A well-written press release allows publications to quickly turn around stories and get your company’s name out there. But which perspective should you use? In general, press releases should be more formal and use a third-person point of view to relay the facts you want to provide about your company. Reporters will write their version of the story based on the facts you present, so it’s best to keep it objective.
When writing blog posts, you can use first or third-person, depending on your business and the goal of your blog. If you’re working for yourself and representing your brand, writing from the first-person view can add an authentic and personal touch that resonates with your readers. If, on the other hand, you prefer to keep a more objective view, then the third person is best. It can work well for academic writing, thought leadership posts, or anyone wanting to provide information objectively.
Again, the perspective you choose will depend on your business and goals, but social media tends to be written from a first-person point of view as the aim is to interact with your audience. Social media is a chance to communicate with your target market and convey your brand personality, so it’s better to write from the first person to keep your copy conversational and familiar.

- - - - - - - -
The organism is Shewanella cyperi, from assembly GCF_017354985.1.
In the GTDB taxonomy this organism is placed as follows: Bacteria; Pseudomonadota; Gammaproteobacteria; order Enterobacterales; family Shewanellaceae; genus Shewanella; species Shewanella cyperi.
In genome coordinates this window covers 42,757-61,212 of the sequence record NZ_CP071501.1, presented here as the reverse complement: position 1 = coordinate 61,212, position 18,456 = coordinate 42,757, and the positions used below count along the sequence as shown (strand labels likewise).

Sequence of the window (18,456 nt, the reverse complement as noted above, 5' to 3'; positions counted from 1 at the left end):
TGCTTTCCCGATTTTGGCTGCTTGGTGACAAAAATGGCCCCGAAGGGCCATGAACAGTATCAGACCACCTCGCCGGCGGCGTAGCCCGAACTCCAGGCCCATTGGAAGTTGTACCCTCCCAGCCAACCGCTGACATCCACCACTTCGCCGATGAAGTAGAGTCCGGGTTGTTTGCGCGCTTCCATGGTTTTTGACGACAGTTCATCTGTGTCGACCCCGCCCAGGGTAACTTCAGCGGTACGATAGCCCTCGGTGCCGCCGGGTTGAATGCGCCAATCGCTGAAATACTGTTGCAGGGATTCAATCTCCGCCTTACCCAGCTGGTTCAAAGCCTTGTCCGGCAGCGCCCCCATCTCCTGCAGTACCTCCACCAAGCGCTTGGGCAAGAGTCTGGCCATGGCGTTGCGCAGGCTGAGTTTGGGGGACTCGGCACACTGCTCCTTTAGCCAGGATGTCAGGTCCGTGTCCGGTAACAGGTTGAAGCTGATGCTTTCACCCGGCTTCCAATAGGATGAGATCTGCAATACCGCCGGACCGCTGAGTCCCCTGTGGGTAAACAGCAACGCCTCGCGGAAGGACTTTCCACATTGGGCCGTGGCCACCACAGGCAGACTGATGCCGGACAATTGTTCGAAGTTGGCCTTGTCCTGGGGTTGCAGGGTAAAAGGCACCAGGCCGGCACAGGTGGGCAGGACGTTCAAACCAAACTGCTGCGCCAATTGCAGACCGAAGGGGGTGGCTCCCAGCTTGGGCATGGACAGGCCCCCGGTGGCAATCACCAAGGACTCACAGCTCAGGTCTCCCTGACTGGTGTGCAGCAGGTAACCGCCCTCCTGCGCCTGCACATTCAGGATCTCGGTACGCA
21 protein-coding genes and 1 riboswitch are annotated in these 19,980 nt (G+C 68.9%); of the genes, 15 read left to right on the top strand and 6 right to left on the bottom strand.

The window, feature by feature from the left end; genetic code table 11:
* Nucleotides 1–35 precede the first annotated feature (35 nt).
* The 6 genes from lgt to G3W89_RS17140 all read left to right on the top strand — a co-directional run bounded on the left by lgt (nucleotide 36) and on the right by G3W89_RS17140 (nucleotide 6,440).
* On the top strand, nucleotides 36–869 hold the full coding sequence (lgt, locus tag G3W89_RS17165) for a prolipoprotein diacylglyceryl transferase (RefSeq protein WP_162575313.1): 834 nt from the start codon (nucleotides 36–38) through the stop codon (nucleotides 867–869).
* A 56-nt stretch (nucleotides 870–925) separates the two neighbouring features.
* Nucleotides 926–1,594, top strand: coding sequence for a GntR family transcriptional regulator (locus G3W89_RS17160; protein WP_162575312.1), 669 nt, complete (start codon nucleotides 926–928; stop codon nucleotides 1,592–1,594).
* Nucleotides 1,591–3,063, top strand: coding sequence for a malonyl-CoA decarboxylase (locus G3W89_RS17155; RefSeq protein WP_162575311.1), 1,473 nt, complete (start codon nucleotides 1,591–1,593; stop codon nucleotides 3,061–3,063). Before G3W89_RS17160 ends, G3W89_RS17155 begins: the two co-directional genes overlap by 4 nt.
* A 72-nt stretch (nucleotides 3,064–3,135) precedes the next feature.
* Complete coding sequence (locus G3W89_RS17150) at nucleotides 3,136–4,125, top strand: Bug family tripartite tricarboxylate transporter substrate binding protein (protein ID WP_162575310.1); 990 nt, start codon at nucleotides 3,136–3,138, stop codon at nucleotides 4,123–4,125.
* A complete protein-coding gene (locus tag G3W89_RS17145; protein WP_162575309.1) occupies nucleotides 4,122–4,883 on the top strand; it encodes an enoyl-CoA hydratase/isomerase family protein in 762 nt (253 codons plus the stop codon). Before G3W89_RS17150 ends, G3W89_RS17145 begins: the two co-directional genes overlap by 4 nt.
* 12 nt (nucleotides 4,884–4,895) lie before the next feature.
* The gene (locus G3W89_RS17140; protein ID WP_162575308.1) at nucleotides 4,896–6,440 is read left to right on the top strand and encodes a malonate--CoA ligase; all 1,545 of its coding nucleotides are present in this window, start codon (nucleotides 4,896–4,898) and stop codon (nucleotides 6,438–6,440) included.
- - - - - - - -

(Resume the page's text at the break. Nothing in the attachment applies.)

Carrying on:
Writing in the third-person perspective on social media can create an unnecessary barrier between your brand and your audience. You may only want to use the third person on social media for some announcements or sharing information from a press release.
It’s usually more appropriate to use a friendly and chatty writing style from the first-person perspective rather than the third person, which can often sound aloof and hostile. Writing in the third person is more typical of a manager or supervisor addressing a subordinate, and the formality of the style tends to indicate power. If you’re sending out newsletters or email marketing funnels, using a first-person perspective will help move customers down the funnel by keeping them interested and building rapport and trust.
Call to action (CTAs)
CTAs must be enticing and persuasive, encouraging potential customers to take action. Whether making a purchase, signing up for a newsletter, or visiting your website, a strong CTA can be the make or break of your marketing plan. A study indicated that CTAs written in the first person had a 90% better conversion rate, so consider adapting your CTA to the first person to give the reader more control over the customer journey.
Is first-person or third-person better?
There is no right or wrong option when using the first-person or third-person perspective. The best advice for writers is to evaluate which to use based on brand tone, style, audience and type of writing. However, when it comes to web content, businesses tend to favour a more engaging first-person point of view to help build a connection with potential customers and encourage them to buy into the brand.
Benefits of third-person
Academic and technical writing
Formal and professional
Benefits of first-person